Communities of Journalism: A History of American Newspapers and Their Readers. David Paul Nord. Urbana and Chicago, IL: University of Illinois Press, 2001. 293 pp. $29.95 hbk.
In this book, twelve articles produced across twenty years reflect arguments about American engagement with community and about the inextricable link of communication with community. Author David Paul Nord says curiosity about how journalism relates to community, how newspapers are "made," and how readers use them, shaped an overarching question driving the research: What is the function of a newspaper? Concluding that a two-fold press function, fact and forum, has persisted across history, he argues that journalism builds communities. But the fact model, alone, does not do so: It provides materials for doing so-through the forum model (participation and conversation).
Representing fresh perspectives on events from mid-seventeenth to early twentieth century and reflecting diverse methods, the chapters tell "stories of some ... communities and their members, some ... newspapers and their readers" in American history, including reinterpretation of the John Peter Zenger case; analysis of readers of, and content in, a late-eighteenth-century New York magazine; exploration of William Lloyd Garrison's views of press function (counterpoint to conventional interpretations of the penny press); and analysis of manuscript letters to a Chicago editor. Three chapters about late nineteenth-- century Chicago (and recurring references to the Progressive Era) draw reader attention to provocative arguments about a transformation point in journalism toward a collectivist orientation. A strong introduction clarifies the articles' genesis and commonalities, cites relevant scholarship since their original publication, and offers rich discussions of newspaper function and of the civic journalism movement in relation to the book's conceptual foundation. A brief "Afterword" relates Internet communication also to the books' conceptual basis.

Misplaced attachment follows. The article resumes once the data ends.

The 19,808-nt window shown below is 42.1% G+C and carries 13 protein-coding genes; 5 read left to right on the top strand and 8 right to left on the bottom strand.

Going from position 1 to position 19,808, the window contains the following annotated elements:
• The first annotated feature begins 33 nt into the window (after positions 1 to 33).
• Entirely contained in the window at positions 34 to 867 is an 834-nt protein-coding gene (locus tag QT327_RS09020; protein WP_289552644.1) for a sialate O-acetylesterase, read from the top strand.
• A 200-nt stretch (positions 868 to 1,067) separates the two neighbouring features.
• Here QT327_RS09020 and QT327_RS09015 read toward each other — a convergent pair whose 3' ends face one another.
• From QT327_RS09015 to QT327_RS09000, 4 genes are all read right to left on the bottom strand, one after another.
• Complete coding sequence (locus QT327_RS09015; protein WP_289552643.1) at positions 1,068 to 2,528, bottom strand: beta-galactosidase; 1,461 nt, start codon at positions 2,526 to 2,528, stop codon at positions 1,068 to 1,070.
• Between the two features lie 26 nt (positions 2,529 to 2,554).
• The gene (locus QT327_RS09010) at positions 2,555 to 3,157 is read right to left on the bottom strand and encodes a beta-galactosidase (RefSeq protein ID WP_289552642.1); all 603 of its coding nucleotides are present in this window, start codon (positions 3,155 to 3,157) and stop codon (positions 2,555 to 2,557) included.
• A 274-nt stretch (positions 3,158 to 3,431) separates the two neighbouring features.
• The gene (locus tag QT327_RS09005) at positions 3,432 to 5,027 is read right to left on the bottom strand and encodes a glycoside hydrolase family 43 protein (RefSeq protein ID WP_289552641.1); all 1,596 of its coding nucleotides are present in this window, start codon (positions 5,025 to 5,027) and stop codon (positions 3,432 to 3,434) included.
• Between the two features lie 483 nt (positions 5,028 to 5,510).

Nord, journalism professor at Indiana University, says newspapers were becoming "part professional ethos and part industrial procedure" while also becoming identified with "objectivity" during the Progressive Era, when, some have suggested, the fact model displaced the public forum model. Nord, however, finds the former at least as early as America's beginnings and finds classic expression of the latter in John Milton's 1644 plea for open exchange of ideas (a plea essentially defining a public debate function). Asserting, however, that neither model explains how power works, Nord says Americans have used both models "to build groups and communities in their own interest and image-and to tear others down." And such organized "mobilization of bias creates and maintains groups and communities," a cultural work accomplished, at least in part, through newspapers. …